Landlord Responsibilities

Landlords are required by Connecticut landlord tenant law to provide a dwelling that is habitable.  According to CT landlord tenant law, habitable housing must have safe hot and cold running water, functional heating and plumbing systems, well lit entryways and hallways,  and be free from pests or noxious odors.

In addition to providing a habitable place to live, Connecticut landlord tenant law requires landlords to make timely repairs to the property and uphold all terms of the lease.  CT landlord tenant law only allows landlords to enter a dwelling in order to perform reasonable inspections and to make repairs as needed.  In general, landlords are required by Connecticut landlord tenant law to give notice before entering a house or apartment.  However, if an emergency repair is needed, landlords are permitted by CT landlord tenant law to enter with little or no notice.

Tenant Responsibilities

Tenants are responsible for maintaining the cleanliness of their dwelling and paying their rent on time.  Rent may be up to 9 full days late before a landlord is entitled to evict under Connecticut landlord tenant law.  You must also give your landlord notice if you plan to move out, and must notify your landlord if a repair is needed.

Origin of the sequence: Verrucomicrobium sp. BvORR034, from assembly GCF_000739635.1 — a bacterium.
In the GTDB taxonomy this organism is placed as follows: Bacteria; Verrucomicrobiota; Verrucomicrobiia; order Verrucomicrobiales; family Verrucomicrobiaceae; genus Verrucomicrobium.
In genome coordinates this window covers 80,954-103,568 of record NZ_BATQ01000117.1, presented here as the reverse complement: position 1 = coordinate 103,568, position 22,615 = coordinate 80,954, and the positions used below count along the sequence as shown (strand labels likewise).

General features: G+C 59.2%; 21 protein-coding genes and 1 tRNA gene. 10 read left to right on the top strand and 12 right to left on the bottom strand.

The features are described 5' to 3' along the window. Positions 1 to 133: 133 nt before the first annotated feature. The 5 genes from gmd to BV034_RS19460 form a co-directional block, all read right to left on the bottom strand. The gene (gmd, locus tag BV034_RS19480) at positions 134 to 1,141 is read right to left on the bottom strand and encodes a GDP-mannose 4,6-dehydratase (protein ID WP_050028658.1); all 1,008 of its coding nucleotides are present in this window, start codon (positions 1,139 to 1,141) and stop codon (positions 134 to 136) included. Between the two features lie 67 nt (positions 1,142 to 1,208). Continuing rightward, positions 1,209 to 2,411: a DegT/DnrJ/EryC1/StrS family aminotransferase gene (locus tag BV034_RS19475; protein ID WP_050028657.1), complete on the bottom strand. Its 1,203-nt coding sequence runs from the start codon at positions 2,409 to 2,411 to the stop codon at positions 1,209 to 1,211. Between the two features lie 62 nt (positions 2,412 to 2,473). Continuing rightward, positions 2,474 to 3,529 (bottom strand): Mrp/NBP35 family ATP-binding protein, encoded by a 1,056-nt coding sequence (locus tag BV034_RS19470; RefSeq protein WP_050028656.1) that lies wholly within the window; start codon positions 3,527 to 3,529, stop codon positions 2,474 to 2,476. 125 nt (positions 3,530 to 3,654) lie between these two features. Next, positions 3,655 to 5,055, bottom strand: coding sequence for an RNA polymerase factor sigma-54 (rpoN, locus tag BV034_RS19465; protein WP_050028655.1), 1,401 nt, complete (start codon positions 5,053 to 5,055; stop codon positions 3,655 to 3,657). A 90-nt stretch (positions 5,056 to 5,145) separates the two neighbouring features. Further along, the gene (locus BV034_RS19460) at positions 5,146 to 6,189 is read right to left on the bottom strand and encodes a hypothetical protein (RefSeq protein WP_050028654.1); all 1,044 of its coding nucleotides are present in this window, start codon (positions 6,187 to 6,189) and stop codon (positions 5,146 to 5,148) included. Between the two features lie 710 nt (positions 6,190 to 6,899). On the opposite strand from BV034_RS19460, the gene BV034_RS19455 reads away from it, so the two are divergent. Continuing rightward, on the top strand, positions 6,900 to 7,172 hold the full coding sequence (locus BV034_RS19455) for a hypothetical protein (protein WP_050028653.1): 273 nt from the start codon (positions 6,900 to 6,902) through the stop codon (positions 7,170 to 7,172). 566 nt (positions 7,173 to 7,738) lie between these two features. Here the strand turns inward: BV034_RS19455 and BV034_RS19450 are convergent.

While normal wear and tear is expected and will not impact your security deposit, CT landlord tenant law allows a landlord to evict a tenant for causing major damage beyond normal wear and tear.  If you or a guest damages the property, you are required to notify your landlord and pay for the costs of repairing the damage.

Evictions and Lease Breaches

Evicting a tenant may only be done for cause according to Connecticut landlord tenant law.  Tenants may be evicted for non-payment of rent, material breaches of their lease, or for “holding over” beyond their initial lease agreement term.  No matter what, no landlord is permitted by CT landlord tenant law to perform a so-called “self help” eviction.  This means that if your landlord attempts to evict you by shutting off your utilities, changing your locks, or removing your belongings from the unit, he or she is in violation of Connecticut landlord tenant law and you should seek legal help immediately.

If your landlord is refusing to make needed repairs, CT landlord tenant law does not allow you to deduct the cost of repairs from your rent.  Many people also believe that Connecticut landlord tenant law allows tenants to withhold rent if a landlord is violating the lease agreement, but this is not the case.  In order to be able to withhold rent or deduct the cost of repairs, you must go to court.  Talking to an attorney with experience in CT landlord tenant law can help you understand your legal options.